My SNAP Challenge: Day 7


Well, here we are. Day 7 marks the end of my journey in this SNAP Challenge.

So many things to say here, but let’s take a quick inventory. I barely made it through on the food that I purchased on Day 0. All I have left from that is a banana, 1 packet of oatmeal, a handful of dried lentils and less than a cup of milk. If not for the family gathering on Day 3, I would certainly have run out. I lost about 5 pounds over the last week, though I would not attribute it all to the challenge but really more to the fact that I did not allow myself to eat obscene portions of unhealthy things.

I ran into “Maggie” at the library again and she was raving about her new-found cooking skills – seems she makes a mean cheese omelette. She thanked me profusely and went on to say how she was making plans for getting a better paying job and move away from SNAP. There is a new lilt in her walk and she holds her head up a little higher now. She is well on her way to being one of the success stories of SNAP.


I have received so many notes, messages and calls from people about my journey. There are far too many to list individually, but suffice it to say that my ability to get through it all was bolstered by their support and coaching. For that I am eternally grateful. To the couple that left me eggs and crackers on Day 1 – you made this challenge a little less bland and you humbled me. To my friends and family who rallied together to help celebrate my son’s weekend home from college – thanks for not judging what I could bring to the table and honoring that I could just be at the table. Finally, to all of the followers that offered tips, advice and well-wishes – I have appreciated you being constant companions along this road.

My hope is that those of you who have followed my progress over the last week learned a little more about SNAP. Understanding this issue, seeing the face of this program, defining the struggles and addressing the enabling variables to dependency versus opportunity have given me the experience of getting closer to SNAP. I have been in a unique position to be an observer, a student, an advocate and a virtual participant. I have seen the realities of SNAP and also the opportunities that it presents.The challenge of food insecurity is very real in our communities, and it is not just another social ill that can be masked with just funding. There are the imperatives of awareness, education and strategy within this equation that need more visibilty. Further, food insecurity is not a singluar issue, but is only one cog in a larger machine that drives us forward.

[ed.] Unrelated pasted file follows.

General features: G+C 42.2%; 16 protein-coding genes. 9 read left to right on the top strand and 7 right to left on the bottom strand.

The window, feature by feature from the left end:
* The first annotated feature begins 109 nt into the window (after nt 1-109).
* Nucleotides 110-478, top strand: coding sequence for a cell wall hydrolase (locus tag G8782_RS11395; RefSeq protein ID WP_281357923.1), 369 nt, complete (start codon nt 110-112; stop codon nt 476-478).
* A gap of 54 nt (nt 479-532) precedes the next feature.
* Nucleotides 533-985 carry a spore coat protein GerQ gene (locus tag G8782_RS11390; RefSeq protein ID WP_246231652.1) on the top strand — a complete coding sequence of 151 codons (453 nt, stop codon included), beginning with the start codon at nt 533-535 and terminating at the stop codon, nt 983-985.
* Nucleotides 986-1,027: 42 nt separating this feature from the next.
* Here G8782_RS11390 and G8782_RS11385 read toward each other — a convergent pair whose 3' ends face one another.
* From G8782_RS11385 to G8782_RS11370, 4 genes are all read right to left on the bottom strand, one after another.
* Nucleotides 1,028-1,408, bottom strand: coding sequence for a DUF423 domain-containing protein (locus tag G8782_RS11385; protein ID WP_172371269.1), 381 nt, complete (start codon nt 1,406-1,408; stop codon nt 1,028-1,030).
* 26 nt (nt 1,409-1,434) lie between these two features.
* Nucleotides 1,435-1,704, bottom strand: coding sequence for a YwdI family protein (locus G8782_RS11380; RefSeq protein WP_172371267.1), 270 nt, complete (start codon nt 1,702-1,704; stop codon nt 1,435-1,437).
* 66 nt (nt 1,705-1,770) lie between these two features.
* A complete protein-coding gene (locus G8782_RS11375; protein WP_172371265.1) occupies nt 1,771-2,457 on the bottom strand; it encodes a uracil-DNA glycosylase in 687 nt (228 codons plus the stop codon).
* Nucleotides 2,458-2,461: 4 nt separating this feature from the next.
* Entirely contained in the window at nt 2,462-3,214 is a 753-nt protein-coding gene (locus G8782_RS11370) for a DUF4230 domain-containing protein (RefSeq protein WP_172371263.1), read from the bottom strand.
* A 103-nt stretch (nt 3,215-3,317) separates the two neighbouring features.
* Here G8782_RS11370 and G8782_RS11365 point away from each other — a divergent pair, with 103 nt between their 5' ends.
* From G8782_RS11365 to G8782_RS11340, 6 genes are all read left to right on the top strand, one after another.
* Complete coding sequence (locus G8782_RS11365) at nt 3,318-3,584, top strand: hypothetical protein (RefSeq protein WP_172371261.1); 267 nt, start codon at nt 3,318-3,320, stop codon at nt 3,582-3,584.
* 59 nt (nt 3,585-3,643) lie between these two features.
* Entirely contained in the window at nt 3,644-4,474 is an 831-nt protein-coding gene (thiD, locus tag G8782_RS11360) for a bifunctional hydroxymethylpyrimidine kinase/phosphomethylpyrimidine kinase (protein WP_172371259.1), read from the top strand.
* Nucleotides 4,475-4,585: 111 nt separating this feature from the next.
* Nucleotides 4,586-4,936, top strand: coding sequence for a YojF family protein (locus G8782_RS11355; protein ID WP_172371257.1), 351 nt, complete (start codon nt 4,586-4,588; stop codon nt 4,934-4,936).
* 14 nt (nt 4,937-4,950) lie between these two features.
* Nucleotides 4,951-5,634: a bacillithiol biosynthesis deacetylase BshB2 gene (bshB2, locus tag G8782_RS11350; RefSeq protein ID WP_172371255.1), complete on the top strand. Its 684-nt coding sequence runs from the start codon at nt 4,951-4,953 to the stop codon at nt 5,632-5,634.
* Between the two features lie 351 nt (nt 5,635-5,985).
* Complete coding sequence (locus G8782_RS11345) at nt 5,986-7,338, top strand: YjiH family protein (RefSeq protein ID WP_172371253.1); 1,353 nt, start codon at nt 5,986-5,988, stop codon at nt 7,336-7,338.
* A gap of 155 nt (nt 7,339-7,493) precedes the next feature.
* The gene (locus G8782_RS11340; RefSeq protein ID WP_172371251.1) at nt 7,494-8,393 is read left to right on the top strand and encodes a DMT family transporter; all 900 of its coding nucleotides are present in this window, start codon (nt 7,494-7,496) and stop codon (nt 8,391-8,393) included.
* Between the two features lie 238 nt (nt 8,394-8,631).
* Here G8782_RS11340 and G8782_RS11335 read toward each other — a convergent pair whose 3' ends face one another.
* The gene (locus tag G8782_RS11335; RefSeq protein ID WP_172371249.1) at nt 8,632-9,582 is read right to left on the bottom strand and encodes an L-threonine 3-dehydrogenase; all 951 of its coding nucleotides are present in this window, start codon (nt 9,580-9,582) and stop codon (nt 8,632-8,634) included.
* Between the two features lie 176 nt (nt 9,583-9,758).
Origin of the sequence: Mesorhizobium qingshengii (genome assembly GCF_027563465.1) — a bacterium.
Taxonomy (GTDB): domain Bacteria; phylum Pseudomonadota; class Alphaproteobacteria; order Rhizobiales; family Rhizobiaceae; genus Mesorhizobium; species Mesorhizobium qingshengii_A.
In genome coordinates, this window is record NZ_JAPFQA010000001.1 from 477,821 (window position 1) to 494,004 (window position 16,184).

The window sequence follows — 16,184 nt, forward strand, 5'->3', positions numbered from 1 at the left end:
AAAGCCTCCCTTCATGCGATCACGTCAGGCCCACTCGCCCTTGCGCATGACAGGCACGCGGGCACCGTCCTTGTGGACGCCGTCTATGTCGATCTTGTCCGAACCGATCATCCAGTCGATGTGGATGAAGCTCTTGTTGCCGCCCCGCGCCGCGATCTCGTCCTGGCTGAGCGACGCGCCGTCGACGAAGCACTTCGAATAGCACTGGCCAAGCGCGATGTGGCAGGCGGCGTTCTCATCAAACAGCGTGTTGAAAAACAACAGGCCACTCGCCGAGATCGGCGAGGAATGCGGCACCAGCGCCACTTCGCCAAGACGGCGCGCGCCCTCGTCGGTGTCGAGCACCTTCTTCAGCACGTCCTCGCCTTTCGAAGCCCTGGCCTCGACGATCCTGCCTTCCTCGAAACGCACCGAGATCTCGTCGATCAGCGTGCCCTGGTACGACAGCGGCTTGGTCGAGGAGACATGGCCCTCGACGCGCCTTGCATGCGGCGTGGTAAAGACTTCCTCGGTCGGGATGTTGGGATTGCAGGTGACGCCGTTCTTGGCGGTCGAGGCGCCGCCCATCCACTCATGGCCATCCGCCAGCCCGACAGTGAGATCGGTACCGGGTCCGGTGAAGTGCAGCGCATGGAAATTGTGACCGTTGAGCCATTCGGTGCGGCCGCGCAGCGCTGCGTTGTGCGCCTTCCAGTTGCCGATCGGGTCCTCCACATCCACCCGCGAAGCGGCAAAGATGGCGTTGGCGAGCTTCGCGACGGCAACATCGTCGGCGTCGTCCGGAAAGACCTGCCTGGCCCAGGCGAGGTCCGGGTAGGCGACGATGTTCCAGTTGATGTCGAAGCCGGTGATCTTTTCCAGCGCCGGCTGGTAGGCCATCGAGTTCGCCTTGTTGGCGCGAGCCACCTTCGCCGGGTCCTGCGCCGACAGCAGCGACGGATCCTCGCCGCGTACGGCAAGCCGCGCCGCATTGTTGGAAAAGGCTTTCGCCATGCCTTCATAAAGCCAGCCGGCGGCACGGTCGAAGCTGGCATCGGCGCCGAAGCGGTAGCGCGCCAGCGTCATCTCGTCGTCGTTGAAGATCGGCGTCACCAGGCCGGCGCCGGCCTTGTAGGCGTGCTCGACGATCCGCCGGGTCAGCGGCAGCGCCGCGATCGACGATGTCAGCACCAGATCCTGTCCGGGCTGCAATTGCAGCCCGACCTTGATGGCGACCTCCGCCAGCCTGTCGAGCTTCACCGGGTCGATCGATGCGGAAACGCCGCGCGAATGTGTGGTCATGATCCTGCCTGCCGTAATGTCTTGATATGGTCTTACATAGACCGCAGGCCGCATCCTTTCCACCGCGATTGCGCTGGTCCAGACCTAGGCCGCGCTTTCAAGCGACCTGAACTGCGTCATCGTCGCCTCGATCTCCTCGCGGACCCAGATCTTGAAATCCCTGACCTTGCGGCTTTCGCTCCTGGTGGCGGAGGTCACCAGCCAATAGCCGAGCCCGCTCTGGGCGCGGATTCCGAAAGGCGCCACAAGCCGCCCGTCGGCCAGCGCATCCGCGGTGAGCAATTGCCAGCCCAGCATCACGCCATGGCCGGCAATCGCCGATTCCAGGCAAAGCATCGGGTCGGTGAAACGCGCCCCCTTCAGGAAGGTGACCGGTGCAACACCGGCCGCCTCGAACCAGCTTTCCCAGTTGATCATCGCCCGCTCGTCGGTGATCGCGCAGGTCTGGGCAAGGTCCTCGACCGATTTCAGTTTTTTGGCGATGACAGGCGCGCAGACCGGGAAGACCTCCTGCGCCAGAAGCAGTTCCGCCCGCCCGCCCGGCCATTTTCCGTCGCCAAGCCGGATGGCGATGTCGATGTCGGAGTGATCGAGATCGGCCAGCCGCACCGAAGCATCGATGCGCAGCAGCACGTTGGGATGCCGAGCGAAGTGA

While some may look at this social experiment as ending, for me it is just a beginning. The fact-finding and experiential phase gives us a foundational platform from which to build upon. Biddeford has a little more than 15% of it’s population living at or below the poverty level. On any given month, we have anywhere from 15-20% of residents who qualify for SNAP. Working to find ways to decrease poverty in our city is both a moral imperative and good for us economically. Investing in our people is always a sound proposition that realizes real dividends and paves the way for economic development and business growth. It doesn’t do Biddeford any good to forge ahead with a vision to infuse big commerce onto the landscape when it comes at the expense of those that can least afford the costs. We are stronger as a city when everyone is on a path to prosperity and self-suffiiency.

To anyone who can say that they learned more about SNAP as a result of my experience, I encourage you to consider what you can do to be an integral part of the solution. Never underestimate the power of even the smallest gesture. One need not take on the full SNAP Challenge to help. We are all in this together.

Get Social. Get Thinking. Get Hungry!

Thinking Man (1)

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